In our situation right now — who are our heroes? I was talking to my nephew yesterday, and his partner is a UPS driver — totally a hero right now in this situation. How about the teachers, creating online curriculums so quickly? How about all of the health care workers, doctors, nurses — in the front lines of this fight? How about the shelf stackers at grocery stores — the checkout folks? How about the caregivers still helping our elders in nursing homes? None of these are glamorous professions. But each and every one so vital for all of us right now.

Our gospel story from John also focuses on God’s revealing works in someone at the margins. To me, the man born blind is a much longer version of the healing story of the blind man in Mark.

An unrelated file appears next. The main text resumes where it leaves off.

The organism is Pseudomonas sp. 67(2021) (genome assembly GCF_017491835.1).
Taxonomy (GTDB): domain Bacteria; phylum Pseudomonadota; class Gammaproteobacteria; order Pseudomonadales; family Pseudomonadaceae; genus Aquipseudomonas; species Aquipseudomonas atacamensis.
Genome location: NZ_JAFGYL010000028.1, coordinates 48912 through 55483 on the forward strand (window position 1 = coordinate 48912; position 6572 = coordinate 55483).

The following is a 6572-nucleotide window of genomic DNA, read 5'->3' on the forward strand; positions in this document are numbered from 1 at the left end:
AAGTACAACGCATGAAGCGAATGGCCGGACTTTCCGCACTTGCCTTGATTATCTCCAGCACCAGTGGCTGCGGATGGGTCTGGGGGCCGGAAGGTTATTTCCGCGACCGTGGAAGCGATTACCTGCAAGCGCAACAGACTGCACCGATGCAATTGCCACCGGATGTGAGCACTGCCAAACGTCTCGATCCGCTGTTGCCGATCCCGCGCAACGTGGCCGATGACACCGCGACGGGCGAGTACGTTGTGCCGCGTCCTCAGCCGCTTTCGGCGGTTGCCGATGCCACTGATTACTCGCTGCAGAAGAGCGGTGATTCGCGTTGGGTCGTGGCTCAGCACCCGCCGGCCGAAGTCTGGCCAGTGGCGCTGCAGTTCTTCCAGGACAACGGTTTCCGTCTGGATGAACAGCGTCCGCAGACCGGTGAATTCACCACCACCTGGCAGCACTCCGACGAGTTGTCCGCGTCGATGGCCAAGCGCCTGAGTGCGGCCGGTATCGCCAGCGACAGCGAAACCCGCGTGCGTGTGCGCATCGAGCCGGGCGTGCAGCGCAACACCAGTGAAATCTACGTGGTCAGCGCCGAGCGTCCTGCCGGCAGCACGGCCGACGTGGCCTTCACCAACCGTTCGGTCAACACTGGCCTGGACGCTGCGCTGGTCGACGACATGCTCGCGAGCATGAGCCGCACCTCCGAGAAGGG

Mark = Cliff Notes
John = Tolstoy’s rewrite.

Or perhaps Shakespeare’s rewrite, since it reads like a play for sure, with different characters and scenes.
John fills out the backstory of this healing story in a powerful way.

As soon as the man is introduced, people start asking questions.

The disciples asking questions, neighbors asking questions, Pharisees asking questions. The man’s parents are interrogated. The man himself is asked questions, and when his answers do not satisfy the townspeople, he is driven away from the town.

The whole passage is quite chaotic — moving locations, changing participants — we can imagine it all happening in different parts of the village, clusters of folks standing around and talking. Except for the standing close to each other and talking, all of that seems very familiar right now, doesn’t it?